Techniques to Design a Perfect Business Card

First impressions matter, particularly in the competitive world of business. If your business card doesn’t deliver a good impression, it’s very likely that prospects will pass you over in favor of a different company, contractor or organization. 

Is your business card as good as it could be? More importantly, when a prospective customer or client slides your business card into their pocket, will they remember who you are and what value you can offer when they next pull it out? 

There’s a massive amount of advice out there on business cards, some of it useful and some of it less than helpful. While it may seem unimportant, the way that your business card looks and feels can have a huge impact on how people perceive you. 

Would you like to design a better business card? The five techniques below make it easier than ever to design and create a business card that emphasizes your strong points and makes remembering you a breeze.

Built your business card around your talents, not your position

If you’re a contractor or part of a service business, you may be able to attract more interest from prospective customers or clients by focusing your business card on your skills and talents, not your position. 

By all means, include your title in your business card. But consider also listing the key skills you bring to projects and assignments to help yourself stand out from all the other contractors and service providers in your field.

Choose a simple color scheme that makes readability perfect

It’s easy to get carried away with a complicated or overly unique color scheme for your business card. After all, a business card is a piece of your personality, and it’s always fun to create something unique and instantly identifiable as yours.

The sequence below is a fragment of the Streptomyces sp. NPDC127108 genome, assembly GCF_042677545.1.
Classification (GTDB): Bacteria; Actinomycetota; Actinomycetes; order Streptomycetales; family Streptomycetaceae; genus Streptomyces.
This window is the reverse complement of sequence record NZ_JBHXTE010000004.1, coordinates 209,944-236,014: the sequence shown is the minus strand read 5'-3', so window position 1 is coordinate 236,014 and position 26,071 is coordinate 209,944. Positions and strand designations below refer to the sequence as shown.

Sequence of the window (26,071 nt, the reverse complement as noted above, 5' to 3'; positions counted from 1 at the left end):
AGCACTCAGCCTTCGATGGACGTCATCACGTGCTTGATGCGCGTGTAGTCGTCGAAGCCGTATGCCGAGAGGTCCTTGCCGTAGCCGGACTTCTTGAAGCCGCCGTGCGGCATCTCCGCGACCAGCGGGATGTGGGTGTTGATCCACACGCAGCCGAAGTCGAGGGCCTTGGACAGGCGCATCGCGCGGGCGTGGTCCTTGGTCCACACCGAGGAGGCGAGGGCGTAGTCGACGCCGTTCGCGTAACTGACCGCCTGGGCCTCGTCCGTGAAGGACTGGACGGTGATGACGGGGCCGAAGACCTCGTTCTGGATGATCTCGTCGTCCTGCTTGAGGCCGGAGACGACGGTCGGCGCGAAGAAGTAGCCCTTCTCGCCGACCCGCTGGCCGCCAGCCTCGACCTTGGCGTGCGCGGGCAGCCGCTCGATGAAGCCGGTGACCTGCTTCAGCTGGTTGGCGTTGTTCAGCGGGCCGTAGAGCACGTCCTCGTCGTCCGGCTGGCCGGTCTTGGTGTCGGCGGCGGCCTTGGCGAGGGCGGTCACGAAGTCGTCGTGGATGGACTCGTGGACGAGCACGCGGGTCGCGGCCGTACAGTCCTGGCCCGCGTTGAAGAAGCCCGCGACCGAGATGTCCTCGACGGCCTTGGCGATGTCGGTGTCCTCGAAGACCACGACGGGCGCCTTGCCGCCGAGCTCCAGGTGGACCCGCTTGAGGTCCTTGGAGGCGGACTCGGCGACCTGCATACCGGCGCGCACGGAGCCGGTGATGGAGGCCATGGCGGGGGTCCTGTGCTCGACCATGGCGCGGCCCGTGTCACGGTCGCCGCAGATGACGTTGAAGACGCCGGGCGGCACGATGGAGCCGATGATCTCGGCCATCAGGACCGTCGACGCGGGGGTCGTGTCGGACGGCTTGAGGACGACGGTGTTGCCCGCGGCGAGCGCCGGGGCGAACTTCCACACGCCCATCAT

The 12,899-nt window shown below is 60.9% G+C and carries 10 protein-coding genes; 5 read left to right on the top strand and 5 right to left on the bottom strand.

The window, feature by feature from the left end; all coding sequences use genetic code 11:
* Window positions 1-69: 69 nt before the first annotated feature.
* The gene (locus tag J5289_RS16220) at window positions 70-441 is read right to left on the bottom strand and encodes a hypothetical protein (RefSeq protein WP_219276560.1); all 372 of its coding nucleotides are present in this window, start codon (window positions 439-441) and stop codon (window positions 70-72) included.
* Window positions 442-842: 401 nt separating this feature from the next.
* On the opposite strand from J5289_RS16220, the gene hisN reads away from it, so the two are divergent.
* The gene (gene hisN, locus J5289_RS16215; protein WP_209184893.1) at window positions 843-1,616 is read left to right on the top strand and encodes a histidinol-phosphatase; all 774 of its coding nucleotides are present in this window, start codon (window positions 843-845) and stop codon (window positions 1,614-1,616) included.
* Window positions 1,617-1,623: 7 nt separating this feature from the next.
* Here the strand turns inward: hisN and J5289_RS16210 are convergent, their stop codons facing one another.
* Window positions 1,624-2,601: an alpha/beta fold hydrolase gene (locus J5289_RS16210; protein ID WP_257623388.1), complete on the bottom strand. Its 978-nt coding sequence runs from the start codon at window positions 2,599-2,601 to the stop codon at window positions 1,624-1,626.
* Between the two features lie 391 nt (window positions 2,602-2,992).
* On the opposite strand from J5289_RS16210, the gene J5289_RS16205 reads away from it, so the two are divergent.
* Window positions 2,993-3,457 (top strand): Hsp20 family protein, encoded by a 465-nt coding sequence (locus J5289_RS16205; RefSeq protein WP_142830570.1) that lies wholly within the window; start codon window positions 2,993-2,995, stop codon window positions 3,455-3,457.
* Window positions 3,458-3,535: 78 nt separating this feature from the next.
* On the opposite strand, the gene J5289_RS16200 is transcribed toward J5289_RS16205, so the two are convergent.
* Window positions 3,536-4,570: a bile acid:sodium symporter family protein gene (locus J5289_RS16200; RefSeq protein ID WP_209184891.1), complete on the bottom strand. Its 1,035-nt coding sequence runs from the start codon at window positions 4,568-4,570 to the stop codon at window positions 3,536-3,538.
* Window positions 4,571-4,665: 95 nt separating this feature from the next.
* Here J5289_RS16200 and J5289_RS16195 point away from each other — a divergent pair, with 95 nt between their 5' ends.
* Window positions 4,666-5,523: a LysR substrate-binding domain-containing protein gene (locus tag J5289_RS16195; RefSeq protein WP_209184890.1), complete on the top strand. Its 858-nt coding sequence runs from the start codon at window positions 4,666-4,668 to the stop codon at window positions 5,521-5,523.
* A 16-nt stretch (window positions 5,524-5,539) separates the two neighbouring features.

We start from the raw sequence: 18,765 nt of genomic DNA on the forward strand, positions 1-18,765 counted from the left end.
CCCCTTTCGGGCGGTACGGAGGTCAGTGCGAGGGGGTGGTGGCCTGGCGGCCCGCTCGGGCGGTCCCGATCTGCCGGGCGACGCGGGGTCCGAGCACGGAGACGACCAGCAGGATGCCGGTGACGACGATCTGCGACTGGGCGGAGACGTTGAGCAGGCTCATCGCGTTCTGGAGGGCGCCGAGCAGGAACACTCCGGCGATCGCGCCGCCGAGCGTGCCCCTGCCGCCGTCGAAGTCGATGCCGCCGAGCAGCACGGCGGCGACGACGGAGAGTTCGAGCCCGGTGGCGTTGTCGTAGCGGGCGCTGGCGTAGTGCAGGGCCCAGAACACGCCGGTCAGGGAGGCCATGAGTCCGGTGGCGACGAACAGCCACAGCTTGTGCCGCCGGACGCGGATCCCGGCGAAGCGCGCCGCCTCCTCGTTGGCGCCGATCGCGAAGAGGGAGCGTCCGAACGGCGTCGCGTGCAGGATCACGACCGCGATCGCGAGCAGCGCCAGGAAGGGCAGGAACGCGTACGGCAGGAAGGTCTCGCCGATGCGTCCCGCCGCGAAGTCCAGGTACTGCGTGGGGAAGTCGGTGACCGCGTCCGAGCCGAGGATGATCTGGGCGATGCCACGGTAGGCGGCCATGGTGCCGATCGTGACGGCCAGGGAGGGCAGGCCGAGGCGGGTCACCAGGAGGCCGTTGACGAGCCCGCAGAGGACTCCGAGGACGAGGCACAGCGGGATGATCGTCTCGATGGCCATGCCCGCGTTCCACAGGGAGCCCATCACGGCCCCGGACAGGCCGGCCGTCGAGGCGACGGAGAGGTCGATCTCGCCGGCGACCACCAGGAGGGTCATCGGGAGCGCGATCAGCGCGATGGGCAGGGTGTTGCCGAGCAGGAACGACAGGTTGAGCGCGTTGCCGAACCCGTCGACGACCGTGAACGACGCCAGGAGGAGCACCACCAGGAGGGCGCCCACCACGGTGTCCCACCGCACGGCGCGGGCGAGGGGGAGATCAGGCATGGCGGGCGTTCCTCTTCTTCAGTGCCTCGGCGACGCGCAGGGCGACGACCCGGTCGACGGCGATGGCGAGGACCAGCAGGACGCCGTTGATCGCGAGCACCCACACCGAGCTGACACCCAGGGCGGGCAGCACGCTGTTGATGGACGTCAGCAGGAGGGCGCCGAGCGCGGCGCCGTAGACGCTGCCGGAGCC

However, it’s often best to choose a simple color scheme for your business card in place of a more unique one. Instead of choosing a bold color scheme, stich with an extremely simple one that makes reading your business card’s text easier.

Get creative, but not if it affects your business card’s message

It’s great to be creative with your business card, but it’s also easy to be too creative and design something that’s no longer functional. Remember that the first – and by far the most important – job of your business card is to sell you as a person. 

Unusual dimensions, charismatic color schemes and other creative elements often end up distracting from this job, leaving you with a business card that’s creative as an interesting, unique design but far from useful for prospective customers.

Avoid stuffing too much information onto your business card

Many people make the mistake of including all of their information – for example, skills that just aren’t useful or an overly complicated title – on their business card, resulting in a card that’s detailed but challenging to read. 

Instead of including all of your information, strip your business card down to the essentials. Great business cards include all of the important information but never feel overly cluttered or crowded with unnecessary text.

Make sure it covers the three Ws: who, what and where

Does your business card explain who you are, what you do and where you can be contacted? These three elements are critical for any business card, but they’re all too often skipped over in favor of a unique design or creative wording. 

When you’re designing your business card, start with the three Ws and then move onto a creative color scheme or unique design. These three elements ensure your business card has all the information prospects need to get in contact with you.